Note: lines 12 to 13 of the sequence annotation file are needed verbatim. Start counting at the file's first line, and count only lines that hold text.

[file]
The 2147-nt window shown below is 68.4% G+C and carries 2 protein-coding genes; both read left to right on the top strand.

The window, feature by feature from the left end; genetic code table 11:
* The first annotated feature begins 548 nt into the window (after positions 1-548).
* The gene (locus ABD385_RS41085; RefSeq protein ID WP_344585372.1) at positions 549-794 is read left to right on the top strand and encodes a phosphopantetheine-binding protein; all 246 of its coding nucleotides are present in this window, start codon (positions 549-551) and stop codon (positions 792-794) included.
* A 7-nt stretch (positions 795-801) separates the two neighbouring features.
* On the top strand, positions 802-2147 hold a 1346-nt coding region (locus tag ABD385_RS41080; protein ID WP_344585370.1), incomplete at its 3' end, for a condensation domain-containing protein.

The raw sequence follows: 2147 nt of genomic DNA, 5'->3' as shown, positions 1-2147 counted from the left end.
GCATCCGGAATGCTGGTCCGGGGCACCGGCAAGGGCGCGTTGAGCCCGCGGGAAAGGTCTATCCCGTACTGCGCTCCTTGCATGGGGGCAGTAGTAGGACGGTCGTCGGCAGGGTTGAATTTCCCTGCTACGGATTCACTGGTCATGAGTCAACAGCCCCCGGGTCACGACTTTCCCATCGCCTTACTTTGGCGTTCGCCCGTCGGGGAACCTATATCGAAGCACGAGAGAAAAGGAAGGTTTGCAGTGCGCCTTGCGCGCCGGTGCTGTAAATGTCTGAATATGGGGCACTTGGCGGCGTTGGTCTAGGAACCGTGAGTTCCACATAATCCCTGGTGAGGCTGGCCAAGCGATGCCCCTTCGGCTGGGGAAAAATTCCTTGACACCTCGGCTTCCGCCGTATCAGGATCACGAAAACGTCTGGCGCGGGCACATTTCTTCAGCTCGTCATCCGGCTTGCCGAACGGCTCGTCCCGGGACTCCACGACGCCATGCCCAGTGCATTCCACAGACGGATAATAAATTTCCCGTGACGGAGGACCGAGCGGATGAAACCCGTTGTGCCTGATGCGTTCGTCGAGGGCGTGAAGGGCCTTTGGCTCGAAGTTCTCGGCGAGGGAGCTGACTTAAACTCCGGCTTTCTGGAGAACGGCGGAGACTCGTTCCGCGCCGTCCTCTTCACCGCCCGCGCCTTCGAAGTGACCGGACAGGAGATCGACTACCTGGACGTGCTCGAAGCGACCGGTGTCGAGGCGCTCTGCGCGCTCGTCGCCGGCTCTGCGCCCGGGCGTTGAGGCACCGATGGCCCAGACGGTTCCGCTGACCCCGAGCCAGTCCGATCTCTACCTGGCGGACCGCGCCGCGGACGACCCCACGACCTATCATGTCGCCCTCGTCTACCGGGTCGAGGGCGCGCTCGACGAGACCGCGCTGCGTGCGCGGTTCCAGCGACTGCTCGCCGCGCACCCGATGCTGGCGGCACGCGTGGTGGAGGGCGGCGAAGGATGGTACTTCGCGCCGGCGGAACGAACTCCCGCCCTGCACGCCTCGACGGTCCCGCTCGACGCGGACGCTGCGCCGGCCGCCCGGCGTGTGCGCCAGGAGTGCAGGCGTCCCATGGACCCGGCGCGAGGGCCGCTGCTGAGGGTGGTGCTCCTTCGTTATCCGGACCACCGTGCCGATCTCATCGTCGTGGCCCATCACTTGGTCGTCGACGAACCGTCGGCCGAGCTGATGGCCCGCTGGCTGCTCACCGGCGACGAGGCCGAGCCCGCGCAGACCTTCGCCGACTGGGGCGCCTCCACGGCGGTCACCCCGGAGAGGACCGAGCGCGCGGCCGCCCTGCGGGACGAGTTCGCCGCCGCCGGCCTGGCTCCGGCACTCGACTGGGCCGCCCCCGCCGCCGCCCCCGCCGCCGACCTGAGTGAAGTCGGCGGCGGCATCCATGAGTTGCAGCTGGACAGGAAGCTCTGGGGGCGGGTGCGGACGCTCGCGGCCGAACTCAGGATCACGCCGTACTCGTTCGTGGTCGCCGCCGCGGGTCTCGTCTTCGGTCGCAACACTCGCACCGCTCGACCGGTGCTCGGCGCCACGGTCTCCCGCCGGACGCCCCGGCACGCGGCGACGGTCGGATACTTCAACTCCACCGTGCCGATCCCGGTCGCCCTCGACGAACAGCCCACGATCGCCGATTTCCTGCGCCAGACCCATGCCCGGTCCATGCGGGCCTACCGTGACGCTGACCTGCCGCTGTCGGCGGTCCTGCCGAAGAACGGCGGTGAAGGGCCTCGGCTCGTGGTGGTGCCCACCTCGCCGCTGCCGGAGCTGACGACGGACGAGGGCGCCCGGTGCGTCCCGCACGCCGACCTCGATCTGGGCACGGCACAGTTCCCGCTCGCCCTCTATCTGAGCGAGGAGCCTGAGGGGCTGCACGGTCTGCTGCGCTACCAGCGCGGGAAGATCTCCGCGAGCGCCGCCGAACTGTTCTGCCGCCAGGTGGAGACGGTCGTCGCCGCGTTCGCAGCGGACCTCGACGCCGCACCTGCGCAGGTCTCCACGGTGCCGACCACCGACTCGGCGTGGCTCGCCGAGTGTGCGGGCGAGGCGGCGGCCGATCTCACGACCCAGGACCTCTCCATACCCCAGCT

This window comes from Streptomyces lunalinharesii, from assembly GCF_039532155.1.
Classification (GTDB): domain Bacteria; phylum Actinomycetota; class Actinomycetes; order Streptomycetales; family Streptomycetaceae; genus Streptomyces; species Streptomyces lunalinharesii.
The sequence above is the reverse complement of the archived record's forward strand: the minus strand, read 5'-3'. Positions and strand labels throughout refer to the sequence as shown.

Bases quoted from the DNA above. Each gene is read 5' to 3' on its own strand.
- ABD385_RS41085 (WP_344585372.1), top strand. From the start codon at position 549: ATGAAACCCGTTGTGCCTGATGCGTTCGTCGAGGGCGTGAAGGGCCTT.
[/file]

Bases quoted from the DNA above. Each gene is read 5' to 3' on its own strand.
- ABD385_RS41085 (WP_344585372.1), top strand. From the start codon at position 549: ATGAAACCCGTTGTGCCTGATGCGTTCGTCGAGGGCGTGAAGGGCCTT.